Reporting on your colleagues' murders changes how you work
"I fear for my life."
That's what reporter Lourdes Maldonado told Mexico's President Andrés Manuel López Obrador during a press conference nearly three years ago.
“Temo por mi vida”, le dijo Lourdes Maldonado al presidente Andrés Manuel López Obrador, en una mañanera en 2019. Este domingo 23 de enero, la periodista fue asesinada en Tijuana.#VideosLaJornada pic.twitter.com/f7UxTpheQl— La Jornada (@lajornadaonline) January 24, 2022
Last Sunday night, Maldonado was shot dead outside of her home in Tijuana.
She is the second journalist to be murdered in the city in less than a week — the third killed in Mexico already this year — which has cast a pall on reporters there, as they take photos of their colleagues' dead bodies and write about and investigate their deaths.
While the motives for the killings are not clear, it's prompting other journalists in Tijuana to take stock.
Numb to violence
"This has been a very difficult week, and we have been doing a lot of soul searching here in our newsroom, just because we are so used to violence," Vicente Calderon, an independent reporter in Tijuana who directs Tijuanapress.com, told NPR's All Things Considered.
"We know these guys. We shared time and we talked during press conferences, at crime scenes and at other stories. Honestly, I'm not sure if I'm really processing my feelings right now because I'm just not that shocked yet. You kind of learn to deal with violence because you are covering it on a daily basis."
More than 1,900 people were killed in Tijuana just last year. That's one of the highest annual body counts for any city in the country.
On Tuesday evening, thousands of journalists took to the streets in cities across Mexico to express their outrage and grief over the journalists' killings.
Calderon says in the wake of the murders of his colleagues, reporters in Tijuana are trying to be more conscious of their surroundings, and just more alert. "Unfortunately, this is not the first time that we are facing this," he lamented. "In 1988, [I was] doing the same, demanding justice for another colleague gunned down. And here we are again in 2022."
In 1988, Hector "Gato" Felix Miranda, an editor for the crusading weekly publication Zeta was ambushed on his way to work. Felix was often critical of Tijuana authorities and prominent businessmen.
Even in a city with a high number of murders in recent years, the killing of two journalists in less than a week is unprecedented. More broadly, Mexico is one of the most dangerous places in the world for reporters, according to the Committee to Protect Journalists. The group counts nine reporters killed there last year, though it's not clear if all were targeted for their work.
Calderon said he feels afraid in the face of the violence, but he cannot let fear derail his work. "I'm afraid there's no guarantees for a regular level of journalism. But, still, we find ways to produce our stories. Sometimes we have to hold it for some time. Sometimes we have to look for other avenues to publish it without being linked to that particular story."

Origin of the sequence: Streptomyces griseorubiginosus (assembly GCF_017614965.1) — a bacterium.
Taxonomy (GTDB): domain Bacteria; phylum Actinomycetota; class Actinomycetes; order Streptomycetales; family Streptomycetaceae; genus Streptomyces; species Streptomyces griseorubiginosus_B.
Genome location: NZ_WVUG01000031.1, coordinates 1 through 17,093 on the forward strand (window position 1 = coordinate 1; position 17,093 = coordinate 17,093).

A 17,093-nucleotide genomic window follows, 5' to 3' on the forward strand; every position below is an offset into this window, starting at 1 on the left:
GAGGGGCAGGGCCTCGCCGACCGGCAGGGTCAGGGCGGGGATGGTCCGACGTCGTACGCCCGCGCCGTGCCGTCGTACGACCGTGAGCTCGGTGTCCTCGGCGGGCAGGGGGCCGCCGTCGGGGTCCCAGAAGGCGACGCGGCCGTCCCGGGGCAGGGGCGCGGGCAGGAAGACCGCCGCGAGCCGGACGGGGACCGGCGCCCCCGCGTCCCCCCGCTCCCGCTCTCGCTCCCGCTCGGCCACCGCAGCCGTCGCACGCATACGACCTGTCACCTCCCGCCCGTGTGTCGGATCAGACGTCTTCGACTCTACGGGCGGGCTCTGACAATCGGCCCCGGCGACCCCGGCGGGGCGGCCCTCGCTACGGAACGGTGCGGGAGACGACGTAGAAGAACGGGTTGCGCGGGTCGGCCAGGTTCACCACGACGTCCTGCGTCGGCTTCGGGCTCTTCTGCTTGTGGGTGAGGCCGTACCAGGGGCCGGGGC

"Luby" and "4-4"
Maldonado, the reporter who was killed last Sunday night and was affectionately known as "Luby", had worked for various media outlets in Tijuana for decades. She had recently won a protracted labor dispute with a previous employer, PSN, a media company owned by the former governor of Baja California, Jaime Bonilla. Maldonado sued Bonilla's company for $20,000 in back wages after she was improperly fired.
Two days before her death, she was happy and looked forward to gaining access to some of PSN's accounting records, as granted by a recent court ruling in her favor, according to El Sol newspaper. However, she told the Tijuana-based outlet that she was also concerned about what she would find in the papers. Possessing proof of malfeasance by the ex-governor could put her in danger.
Bonilla has denied any involvement in Maldonado's murder.
Photographer Margarito Martinez was killed six days earlier as he got into his car outside his home in Tijuana to head to a crime scene. He'd made a career, over two decades, of photographing grisly murders in the city at all hours. He also worked as a "fixer" for many international media outlets.
Martinez's nickname was "4-4", like the shorthand police use over their radios, for his signature way of letting his colleagues know when it was safe to come to a crime scene. He was often the first to arrive. Martinez had recently had a public spat with a man who posts about local crime on social media. The crime blogger had accused Martinez of running social media sites on behalf of a criminal group.
Reporters want answers
Authorities have said they're investigating both murders. They have not said whether Martinez and Maldonado were targeted because they were journalists.
Reporter Calderon said journalists in Tijuana want answers. "We need to keep the pressure on the authorities to investigate that possibility. ... We need to be very cautious and mindful that there are many other reasons. ... We need to be responsible and ethical in that sense," cautioned Calderon.
Both Martinez and Maldonado had reportedly asked for state police protection. Calderon said that can come in many forms. "A panic button in your home, that she [Maldonado] apparently did have, a police escort, they can even pull you out of the city to a safer place. But, there's a wide perception that the mechanism is not good enough. I mean, several of our colleagues in Mexico have been killed while being part of the mechanism of protection for journalists."
Calderon said part of the problem was the violence was not just against journalists. "The problem is that violence is against everybody and it's very easy to kill somebody and not face consequences in this country."
Only about 2% of murders in Mexico are ever solved.
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